Variations in the Horizontal and Vertical Distributions of Organic Carbon Stocks across Ice Wedge Polygons of Arctic Alaska

Thursday, 18 December 2014: 9:15 AM
Julie D Jastrow1, Chien-Lu Ping2, Roser Matamala1, Timothy W Vugteveen1, Jeremy S Lederhouse1 and Gary J Michaelson2, (1)Argonne National Laboratory, Argonne, IL, United States, (2)University of Alaska Fairbanks, Palmer, AK, United States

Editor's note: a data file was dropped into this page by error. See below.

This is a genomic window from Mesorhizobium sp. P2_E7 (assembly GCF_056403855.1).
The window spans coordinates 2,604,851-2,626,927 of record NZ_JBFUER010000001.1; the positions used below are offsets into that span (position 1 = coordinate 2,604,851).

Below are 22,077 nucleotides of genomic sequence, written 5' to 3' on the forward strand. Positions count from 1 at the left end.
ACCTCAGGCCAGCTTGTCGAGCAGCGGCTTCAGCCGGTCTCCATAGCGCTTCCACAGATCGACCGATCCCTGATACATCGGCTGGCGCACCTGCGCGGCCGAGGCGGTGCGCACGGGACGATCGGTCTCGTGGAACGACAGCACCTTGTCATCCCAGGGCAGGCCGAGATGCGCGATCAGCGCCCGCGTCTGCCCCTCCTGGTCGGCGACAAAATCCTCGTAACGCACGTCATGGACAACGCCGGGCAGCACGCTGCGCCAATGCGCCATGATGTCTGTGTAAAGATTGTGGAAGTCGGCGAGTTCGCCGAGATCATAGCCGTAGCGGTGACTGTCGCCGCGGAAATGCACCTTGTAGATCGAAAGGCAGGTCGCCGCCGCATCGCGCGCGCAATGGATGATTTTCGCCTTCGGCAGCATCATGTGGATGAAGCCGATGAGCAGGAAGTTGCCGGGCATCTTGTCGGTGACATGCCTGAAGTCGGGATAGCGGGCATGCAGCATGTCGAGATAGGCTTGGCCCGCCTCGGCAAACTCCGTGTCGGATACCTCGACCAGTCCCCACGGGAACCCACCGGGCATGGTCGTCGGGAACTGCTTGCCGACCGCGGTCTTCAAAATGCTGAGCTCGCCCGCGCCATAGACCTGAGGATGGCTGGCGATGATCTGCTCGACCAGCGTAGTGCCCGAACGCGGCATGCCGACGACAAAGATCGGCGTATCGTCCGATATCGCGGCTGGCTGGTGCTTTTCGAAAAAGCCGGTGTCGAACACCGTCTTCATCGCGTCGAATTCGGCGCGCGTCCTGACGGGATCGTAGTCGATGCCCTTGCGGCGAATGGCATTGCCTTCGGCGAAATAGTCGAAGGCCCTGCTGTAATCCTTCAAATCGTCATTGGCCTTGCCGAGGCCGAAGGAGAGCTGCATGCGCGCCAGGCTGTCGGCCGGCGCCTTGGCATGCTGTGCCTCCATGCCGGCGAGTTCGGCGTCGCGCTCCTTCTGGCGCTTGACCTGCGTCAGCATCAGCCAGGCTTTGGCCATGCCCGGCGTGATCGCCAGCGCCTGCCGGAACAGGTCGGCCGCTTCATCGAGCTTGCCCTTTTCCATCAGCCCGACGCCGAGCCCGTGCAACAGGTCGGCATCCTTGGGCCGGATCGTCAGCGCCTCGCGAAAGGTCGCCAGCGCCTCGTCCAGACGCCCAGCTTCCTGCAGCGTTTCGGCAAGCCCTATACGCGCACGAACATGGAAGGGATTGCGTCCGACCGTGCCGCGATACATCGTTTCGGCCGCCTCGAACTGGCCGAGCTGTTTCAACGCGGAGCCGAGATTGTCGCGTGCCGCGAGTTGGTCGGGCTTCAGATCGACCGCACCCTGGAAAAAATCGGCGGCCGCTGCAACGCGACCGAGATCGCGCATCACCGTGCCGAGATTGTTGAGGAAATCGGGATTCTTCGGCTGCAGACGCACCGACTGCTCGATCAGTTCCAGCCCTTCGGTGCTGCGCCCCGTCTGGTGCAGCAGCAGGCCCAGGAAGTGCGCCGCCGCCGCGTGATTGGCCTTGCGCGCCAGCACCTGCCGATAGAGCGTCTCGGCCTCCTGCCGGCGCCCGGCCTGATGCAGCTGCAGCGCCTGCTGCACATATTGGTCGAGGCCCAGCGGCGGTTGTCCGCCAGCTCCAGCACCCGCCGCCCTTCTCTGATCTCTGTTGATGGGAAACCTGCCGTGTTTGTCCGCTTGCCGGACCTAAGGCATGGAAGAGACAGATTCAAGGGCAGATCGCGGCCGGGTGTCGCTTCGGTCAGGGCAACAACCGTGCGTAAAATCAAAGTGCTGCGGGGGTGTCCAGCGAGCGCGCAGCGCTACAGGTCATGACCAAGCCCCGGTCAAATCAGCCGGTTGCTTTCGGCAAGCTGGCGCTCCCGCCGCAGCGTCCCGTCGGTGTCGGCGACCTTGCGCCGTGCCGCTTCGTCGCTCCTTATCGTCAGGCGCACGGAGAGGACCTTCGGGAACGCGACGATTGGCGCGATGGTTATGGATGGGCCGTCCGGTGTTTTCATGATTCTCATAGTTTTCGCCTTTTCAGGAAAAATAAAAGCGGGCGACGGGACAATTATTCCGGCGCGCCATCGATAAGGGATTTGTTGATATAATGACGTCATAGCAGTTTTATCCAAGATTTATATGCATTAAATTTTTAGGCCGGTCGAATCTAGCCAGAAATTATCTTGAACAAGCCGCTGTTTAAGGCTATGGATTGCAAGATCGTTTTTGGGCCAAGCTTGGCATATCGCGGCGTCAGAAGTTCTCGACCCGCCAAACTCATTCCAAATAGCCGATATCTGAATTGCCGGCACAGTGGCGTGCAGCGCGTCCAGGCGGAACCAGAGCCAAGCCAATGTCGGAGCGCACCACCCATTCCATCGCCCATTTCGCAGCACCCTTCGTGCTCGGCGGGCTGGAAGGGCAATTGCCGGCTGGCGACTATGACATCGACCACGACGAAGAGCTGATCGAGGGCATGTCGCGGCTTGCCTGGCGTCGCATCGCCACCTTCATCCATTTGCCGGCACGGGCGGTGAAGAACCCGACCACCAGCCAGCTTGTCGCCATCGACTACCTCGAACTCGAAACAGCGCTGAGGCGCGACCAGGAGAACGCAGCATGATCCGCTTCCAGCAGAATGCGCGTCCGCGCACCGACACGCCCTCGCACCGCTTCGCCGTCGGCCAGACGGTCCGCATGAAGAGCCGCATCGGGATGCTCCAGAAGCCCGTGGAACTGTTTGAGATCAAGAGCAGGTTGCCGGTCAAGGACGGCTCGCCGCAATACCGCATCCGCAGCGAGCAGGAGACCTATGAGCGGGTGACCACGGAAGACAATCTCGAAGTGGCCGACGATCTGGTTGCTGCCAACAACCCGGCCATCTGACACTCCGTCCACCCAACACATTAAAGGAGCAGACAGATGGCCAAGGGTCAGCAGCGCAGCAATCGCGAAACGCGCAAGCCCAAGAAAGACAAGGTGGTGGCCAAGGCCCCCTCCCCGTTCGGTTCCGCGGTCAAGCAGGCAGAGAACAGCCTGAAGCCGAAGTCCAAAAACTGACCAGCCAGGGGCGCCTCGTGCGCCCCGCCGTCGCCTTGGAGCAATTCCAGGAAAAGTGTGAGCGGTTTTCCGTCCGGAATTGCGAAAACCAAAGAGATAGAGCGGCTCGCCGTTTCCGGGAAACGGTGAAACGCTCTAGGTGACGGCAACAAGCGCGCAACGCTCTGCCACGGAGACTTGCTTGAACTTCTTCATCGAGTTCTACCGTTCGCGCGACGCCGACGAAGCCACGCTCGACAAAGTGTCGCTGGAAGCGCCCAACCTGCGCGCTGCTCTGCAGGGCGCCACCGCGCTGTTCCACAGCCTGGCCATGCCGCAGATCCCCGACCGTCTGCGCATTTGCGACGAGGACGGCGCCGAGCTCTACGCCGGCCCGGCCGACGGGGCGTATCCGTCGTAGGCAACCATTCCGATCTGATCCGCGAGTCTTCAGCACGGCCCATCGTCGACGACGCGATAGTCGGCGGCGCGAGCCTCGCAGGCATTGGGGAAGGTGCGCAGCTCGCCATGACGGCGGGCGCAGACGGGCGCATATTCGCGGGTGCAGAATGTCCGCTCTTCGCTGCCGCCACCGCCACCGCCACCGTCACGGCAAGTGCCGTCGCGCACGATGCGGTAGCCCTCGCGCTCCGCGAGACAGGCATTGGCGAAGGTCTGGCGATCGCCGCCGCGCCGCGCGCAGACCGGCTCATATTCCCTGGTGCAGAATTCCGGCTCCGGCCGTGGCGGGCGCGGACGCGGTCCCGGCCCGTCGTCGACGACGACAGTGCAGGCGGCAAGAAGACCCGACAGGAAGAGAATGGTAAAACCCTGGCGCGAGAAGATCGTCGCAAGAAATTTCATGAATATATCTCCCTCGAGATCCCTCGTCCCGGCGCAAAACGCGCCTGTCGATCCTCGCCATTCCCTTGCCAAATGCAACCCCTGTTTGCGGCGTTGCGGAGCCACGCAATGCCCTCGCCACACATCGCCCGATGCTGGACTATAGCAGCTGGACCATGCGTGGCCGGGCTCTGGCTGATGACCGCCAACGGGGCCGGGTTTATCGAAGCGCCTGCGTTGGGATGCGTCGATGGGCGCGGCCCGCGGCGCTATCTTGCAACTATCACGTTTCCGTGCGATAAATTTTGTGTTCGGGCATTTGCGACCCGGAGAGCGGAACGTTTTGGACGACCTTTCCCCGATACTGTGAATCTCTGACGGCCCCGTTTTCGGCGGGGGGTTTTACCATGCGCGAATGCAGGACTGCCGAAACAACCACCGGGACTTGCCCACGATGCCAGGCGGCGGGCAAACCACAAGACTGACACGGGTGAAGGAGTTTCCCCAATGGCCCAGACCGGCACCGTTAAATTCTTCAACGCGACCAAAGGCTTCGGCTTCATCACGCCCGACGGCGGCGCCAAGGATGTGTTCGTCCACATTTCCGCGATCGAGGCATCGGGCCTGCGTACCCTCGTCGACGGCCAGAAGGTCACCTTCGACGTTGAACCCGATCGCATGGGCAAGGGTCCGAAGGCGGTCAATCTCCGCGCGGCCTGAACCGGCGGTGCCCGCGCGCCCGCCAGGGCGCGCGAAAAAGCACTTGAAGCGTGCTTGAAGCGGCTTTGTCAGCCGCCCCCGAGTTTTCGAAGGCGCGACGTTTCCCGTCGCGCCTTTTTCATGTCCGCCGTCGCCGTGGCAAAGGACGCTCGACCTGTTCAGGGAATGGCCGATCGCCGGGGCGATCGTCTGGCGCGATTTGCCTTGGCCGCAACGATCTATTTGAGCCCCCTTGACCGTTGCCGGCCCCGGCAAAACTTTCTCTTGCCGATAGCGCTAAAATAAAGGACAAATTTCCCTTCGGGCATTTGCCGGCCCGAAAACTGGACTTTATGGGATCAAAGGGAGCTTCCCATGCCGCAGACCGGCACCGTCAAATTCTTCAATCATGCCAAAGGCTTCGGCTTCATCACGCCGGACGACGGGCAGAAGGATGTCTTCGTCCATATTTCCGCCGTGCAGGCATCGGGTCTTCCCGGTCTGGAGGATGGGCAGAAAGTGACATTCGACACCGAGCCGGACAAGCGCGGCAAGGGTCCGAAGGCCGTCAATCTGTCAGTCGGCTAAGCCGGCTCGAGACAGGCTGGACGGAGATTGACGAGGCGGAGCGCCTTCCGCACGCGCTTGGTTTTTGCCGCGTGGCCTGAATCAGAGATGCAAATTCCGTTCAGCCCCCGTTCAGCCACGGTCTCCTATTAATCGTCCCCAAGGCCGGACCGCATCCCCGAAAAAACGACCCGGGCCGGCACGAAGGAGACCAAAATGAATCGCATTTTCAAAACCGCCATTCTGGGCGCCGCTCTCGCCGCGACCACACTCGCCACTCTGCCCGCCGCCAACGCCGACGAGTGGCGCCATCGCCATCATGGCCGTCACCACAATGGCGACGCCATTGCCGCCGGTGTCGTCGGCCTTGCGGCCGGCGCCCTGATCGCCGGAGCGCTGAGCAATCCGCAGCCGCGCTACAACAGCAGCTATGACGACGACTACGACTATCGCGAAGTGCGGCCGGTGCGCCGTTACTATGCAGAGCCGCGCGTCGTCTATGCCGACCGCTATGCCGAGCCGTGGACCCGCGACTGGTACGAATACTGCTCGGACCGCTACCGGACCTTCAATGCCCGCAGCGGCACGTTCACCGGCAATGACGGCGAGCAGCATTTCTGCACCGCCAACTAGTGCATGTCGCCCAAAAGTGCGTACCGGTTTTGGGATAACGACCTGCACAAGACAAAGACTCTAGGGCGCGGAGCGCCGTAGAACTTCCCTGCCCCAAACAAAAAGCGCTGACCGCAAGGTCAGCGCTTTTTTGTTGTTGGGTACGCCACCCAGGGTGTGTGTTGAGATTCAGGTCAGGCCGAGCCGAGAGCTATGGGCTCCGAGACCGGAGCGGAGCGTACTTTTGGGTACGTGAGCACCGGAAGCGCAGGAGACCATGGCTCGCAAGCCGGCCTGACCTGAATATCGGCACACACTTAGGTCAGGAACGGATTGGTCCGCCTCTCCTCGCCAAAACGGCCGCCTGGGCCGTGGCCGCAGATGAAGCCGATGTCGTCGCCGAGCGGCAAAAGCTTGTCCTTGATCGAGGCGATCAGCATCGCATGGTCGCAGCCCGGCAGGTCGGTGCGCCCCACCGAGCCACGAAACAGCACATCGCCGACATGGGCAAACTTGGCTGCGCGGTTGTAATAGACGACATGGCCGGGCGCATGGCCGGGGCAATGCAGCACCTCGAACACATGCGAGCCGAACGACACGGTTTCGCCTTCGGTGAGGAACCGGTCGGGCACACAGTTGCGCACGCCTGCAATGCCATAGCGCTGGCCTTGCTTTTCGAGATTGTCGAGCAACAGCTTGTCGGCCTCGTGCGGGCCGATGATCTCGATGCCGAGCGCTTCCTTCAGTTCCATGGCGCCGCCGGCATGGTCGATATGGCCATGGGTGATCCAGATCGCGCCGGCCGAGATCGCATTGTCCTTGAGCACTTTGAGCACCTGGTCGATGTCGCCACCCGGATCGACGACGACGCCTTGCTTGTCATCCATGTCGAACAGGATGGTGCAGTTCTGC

Estimates of the quantities of organic carbon stored in permafrost-region soils have improved immensely within the last few decades. However, uncertainties in these estimates remain high and affect our ability to reliably predict the vulnerability of the region’s vast carbon stocks to remobilization caused by permafrost thaw and other perturbations related to climatic changes. Two major sources of uncertainty are (1) the uneven distributions and limited numbers of observational data, due to constraints on accessibility for much of this remote region; and (2) the high spatial heterogeneity of cryoturbated soils found in patterned ground — where freeze/thaw, frost heaving, and other cryogenic processes cause soil deformation, breaking/mixing of soil horizons, and deep burial of relatively labile organic matter. Ice wedge polygons are ubiquitous throughout Arctic coastal plains and drainage basins. These patterned ground features are large enough (~5-30 m across) that a better three-dimensional understanding of their carbon stocks might improve geospatial upscaling of observational data. We investigated the horizontal and vertical (up to 300 cm deep) distributions of soil organic matter across three polygon types on the North Slope of Alaska: low-center (LCP), flat-center (FCP), and high-center (HCP) polygons, with each type replicated three times. We found variations in the thickness and quality of surface organic horizons for different polygon types. Below the active layer, organic-rich cryoturbated horizons were located in the transition zone and fingered down into the upper permafrost. The HCPs exhibited more prominent deformation than LCPs and FCPs. The cross-sectional distribution and heterogeneity of organic carbon density differed among polygon types, which led to type variations in overall polygon carbon stocks as well. Our findings suggest that an approach based on accounting for polygon-scale (wedge to center) and/or landscape-scale (polygon type) variations, in tandem with remote sensing and geospatial tools, could help constrain the uncertainties associated with upscaling of carbon stocks for areas of patterned ground dominated by ice wedge polygons.